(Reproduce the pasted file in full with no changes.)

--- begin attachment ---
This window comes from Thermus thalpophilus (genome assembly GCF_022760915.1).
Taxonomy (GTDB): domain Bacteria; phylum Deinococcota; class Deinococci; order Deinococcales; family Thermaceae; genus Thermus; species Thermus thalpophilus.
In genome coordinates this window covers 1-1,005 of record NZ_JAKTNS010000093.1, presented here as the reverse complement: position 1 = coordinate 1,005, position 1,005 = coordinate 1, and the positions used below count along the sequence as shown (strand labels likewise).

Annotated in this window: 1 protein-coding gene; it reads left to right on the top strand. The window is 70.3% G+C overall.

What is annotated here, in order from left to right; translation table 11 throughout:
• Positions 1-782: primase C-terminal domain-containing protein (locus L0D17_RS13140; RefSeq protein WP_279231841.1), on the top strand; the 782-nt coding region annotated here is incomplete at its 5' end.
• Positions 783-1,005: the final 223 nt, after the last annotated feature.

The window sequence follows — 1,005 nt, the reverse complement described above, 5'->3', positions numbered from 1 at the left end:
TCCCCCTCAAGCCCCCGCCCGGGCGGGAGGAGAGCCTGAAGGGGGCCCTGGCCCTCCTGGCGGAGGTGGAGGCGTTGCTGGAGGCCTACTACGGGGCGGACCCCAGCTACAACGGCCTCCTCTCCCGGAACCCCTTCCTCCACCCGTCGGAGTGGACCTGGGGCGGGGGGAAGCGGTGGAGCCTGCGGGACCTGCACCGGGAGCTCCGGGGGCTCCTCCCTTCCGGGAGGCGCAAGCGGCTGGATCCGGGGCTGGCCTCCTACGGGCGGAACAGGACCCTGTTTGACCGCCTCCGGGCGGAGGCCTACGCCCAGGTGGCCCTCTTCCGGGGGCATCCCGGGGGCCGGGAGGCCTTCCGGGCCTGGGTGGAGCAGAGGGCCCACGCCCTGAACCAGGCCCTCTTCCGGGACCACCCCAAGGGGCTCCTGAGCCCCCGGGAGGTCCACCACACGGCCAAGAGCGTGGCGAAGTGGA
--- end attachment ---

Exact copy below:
This window comes from Thermus thalpophilus (genome assembly GCF_022760915.1).
Taxonomy (GTDB): domain Bacteria; phylum Deinococcota; class Deinococci; order Deinococcales; family Thermaceae; genus Thermus; species Thermus thalpophilus.
In genome coordinates this window covers 1-1,005 of record NZ_JAKTNS010000093.1, presented here as the reverse complement: position 1 = coordinate 1,005, position 1,005 = coordinate 1, and the positions used below count along the sequence as shown (strand labels likewise).

Annotated in this window: 1 protein-coding gene; it reads left to right on the top strand. The window is 70.3% G+C overall.

What is annotated here, in order from left to right; translation table 11 throughout:
• Positions 1-782: primase C-terminal domain-containing protein (locus L0D17_RS13140; RefSeq protein WP_279231841.1), on the top strand; the 782-nt coding region annotated here is incomplete at its 5' end.
• Positions 783-1,005: the final 223 nt, after the last annotated feature.

The window sequence follows — 1,005 nt, the reverse complement described above, 5'->3', positions numbered from 1 at the left end:
TCCCCCTCAAGCCCCCGCCCGGGCGGGAGGAGAGCCTGAAGGGGGCCCTGGCCCTCCTGGCGGAGGTGGAGGCGTTGCTGGAGGCCTACTACGGGGCGGACCCCAGCTACAACGGCCTCCTCTCCCGGAACCCCTTCCTCCACCCGTCGGAGTGGACCTGGGGCGGGGGGAAGCGGTGGAGCCTGCGGGACCTGCACCGGGAGCTCCGGGGGCTCCTCCCTTCCGGGAGGCGCAAGCGGCTGGATCCGGGGCTGGCCTCCTACGGGCGGAACAGGACCCTGTTTGACCGCCTCCGGGCGGAGGCCTACGCCCAGGTGGCCCTCTTCCGGGGGCATCCCGGGGGCCGGGAGGCCTTCCGGGCCTGGGTGGAGCAGAGGGCCCACGCCCTGAACCAGGCCCTCTTCCGGGACCACCCCAAGGGGCTCCTGAGCCCCCGGGAGGTCCACCACACGGCCAAGAGCGTGGCGAAGTGGA